Former Prime Minister David Cameron and former Attorney General Geoffrey Cox joined the ranks of disquiet against Boris Johnson's controversial bill on Monday.
The Internal Market Bill, being debated in the lower house of parliament the House of Commons on Monday evening, would contravene the United Kingdom's divorce treaty with the European Union and has already generated criticism from EU partners and Conservative lawmakers alike.
David Cameron, prime minister of the UK at the time of the Brexit referendum, became the last living former British prime minister to express his concerns about the bill, warning that "passing an act of Parliament and then going on to break an international treaty obligation is the very, very last thing you should contemplate." Theresa May, John Major and Labour former PMs Tony Blair and Gordon Brown had already spoken out.
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The bill in question proposes that the British government be able to override the agreement in regards to trade between mainland Britain and Northern Ireland.
Johnson put forward the bill in Monday's debate with the claim that the EU was trying to force the UK to accept certain regulations and that the European block had threatened to use "an extreme interpretation" of the withdrawal agreement in order to do so.
The prime minister opened the debate by saying that the act would prevent the EU from using Northern Ireland as a "stick" to beat the UK with.
He defended the proposed bill by explaining that the "package of protective powers" would not override the agreement with the EU, but that it would allow the government to respond to the claimed threats from the bloc.
He stated that he had no intention to invoke the powers in the bill and that a new agreement could be reached with the EU.
"We signed the withdrawal agreement in the belief that the EU would be reasonable," but now the government must seek an "alternative" and an "insurance policy" in order to "protect the integrity" of the UK, Johnson told the Commons on Monday.
The EU has rejected Johnson's version of events and threatened to take legal action against the British government if it did not drop the proposed bill by the end of September.
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Former Labour Party leader Ed Miliband, standing in for the Labour leader Keir Starmer — who is self-isolating as a precautionary measure with cold-like symptoms — expressed his astonishment with the government's threat to break international law. referring to the possible damage to Britain's reputation as committed to the "rule of law."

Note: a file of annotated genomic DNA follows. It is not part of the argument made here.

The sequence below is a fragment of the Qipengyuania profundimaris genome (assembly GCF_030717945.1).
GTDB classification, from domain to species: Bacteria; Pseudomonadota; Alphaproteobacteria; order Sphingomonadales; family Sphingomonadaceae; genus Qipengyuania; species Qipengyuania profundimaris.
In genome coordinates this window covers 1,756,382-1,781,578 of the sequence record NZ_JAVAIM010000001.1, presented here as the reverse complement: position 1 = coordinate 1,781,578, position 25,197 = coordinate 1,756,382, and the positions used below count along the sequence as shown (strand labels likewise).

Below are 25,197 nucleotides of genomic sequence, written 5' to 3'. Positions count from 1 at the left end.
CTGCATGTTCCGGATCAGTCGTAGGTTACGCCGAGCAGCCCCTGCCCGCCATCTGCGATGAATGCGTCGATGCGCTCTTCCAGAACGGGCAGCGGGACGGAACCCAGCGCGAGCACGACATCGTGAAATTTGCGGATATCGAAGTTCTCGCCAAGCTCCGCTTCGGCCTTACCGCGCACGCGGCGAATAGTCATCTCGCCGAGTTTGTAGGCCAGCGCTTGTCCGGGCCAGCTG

He said that during his years opposing David Cameron, he could not have imagined his opposite number legislating with a view to breaching an international accord he had negotiated barely a year prior.
He quipped that the government was proposing a new legal "Johnson defense" according to which "you can break the law, but in a limited and specific way," — in a nod to the now-infamous phrase used last week by Northern Ireland Secretary Brandon Lewis in the Commons.
Miliband concluded by asking the government to remove the controversial parts of the act and stated that the Labour party would oppose the deal.
With an 80-seat majority, Johnson might well prove able to pass the bill through the House of Commons despite likely dissent within his own ranks as well as from the opposition.
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The controversial intention to break the agreement has caused uproar among parts of the Conservative Party with Tory MP Rehman Chishti stepping down in an act of protest on Monday as the prime minister's special envoy on freedom of religion.
Geoffrey Cox, who was Johnson's top legal adviser when he negotiated the current Brexit agreement in 2019 and a strong supporter of Brexit, said he could not vote in favor of the bill in the House of Commons on Monday.
"The breaking of the law ultimately leads to very long-term and permanent damage to this country's reputation," he said.
Sajid Javid, Conservative MP and the previous Chancellor of the Exchequer (finance minister, in other words), came out against the bill, saying in a tweet that he could not see why it would be necessary to break international law in the instance of the Internal Market Bill.Trade deal still under negotiation
The UK and the EU remain in negotiations about a future trade deal with both sides saying that such a deal must be agreed on by October in order to be passed into law before December 31 when EU trade regulations with the UK will end.
If no deal is reached then both sides would likely impose trade tariffs from the beginning of 2021. Roughly half of the UK's trade is done with the European bloc.
ab/msh (AP, dpa, Reuters)